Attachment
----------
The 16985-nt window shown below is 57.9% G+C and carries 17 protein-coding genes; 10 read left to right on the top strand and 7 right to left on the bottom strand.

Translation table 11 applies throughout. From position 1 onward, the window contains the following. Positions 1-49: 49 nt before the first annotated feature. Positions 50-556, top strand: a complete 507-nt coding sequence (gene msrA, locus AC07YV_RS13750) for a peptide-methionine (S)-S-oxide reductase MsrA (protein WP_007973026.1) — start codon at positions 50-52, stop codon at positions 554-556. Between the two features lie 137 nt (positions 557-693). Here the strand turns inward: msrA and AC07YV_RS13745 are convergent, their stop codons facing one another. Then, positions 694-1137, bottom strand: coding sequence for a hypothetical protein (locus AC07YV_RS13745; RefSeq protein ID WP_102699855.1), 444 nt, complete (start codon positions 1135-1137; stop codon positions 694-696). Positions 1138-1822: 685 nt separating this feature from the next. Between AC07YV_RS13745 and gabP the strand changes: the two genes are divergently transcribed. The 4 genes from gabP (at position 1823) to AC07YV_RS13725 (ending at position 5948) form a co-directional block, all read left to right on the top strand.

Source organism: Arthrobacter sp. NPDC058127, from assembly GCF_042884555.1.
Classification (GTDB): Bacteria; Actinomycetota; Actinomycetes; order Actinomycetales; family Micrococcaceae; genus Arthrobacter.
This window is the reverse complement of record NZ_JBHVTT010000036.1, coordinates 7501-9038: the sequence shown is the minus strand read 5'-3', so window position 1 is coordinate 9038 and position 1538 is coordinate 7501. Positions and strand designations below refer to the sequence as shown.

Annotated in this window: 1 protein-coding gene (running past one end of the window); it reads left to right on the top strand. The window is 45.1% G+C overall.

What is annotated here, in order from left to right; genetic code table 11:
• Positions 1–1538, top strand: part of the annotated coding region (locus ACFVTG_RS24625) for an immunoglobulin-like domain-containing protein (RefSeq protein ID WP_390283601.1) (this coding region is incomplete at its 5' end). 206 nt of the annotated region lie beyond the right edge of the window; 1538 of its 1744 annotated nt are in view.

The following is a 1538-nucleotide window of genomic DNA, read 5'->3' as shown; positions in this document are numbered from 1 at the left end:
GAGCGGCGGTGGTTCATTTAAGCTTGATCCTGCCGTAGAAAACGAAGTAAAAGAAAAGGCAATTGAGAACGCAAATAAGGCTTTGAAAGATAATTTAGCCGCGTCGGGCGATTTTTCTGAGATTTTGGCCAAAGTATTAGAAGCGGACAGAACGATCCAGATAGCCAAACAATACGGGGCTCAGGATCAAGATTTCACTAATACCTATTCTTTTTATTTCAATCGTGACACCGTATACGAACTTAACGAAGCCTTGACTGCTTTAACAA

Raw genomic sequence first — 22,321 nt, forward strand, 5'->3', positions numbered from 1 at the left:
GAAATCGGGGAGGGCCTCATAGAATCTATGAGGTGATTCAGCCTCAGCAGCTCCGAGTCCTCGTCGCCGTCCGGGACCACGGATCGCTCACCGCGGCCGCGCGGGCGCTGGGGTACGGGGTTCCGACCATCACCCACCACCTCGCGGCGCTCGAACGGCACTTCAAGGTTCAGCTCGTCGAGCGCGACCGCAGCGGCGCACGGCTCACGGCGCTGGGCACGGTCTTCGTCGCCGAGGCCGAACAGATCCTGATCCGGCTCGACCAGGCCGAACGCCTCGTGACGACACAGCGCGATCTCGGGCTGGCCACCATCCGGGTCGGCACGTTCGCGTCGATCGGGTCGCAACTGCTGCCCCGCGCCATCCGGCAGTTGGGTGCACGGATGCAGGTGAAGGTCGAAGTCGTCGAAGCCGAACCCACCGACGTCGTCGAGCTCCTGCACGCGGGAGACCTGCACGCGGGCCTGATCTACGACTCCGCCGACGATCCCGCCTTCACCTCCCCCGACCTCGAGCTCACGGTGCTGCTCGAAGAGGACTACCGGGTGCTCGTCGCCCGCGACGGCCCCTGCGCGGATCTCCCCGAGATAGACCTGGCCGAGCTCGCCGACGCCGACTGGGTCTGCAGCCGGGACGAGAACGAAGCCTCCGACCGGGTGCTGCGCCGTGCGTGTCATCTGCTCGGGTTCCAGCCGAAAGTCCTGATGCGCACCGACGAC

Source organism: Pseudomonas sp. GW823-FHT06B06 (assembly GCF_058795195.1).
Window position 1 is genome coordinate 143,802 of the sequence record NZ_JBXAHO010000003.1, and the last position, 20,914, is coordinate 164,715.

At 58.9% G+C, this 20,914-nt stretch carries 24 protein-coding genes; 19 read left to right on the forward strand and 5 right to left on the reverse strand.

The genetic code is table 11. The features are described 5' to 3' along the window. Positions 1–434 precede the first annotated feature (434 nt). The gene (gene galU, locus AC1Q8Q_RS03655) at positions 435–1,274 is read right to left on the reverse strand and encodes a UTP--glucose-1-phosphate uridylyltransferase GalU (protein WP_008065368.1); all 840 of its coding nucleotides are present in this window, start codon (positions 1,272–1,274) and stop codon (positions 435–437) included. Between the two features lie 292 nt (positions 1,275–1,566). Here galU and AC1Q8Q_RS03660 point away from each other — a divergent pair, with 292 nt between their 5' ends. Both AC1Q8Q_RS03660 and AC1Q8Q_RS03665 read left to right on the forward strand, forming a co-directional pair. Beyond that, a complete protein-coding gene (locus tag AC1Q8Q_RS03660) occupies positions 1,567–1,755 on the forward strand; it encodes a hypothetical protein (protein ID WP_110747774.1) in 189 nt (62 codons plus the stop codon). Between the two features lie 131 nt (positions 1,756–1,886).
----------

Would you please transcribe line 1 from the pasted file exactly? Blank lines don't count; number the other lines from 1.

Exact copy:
The 16985-nt window shown below is 57.9% G+C and carries 17 protein-coding genes; 10 read left to right on the top strand and 7 right to left on the bottom strand.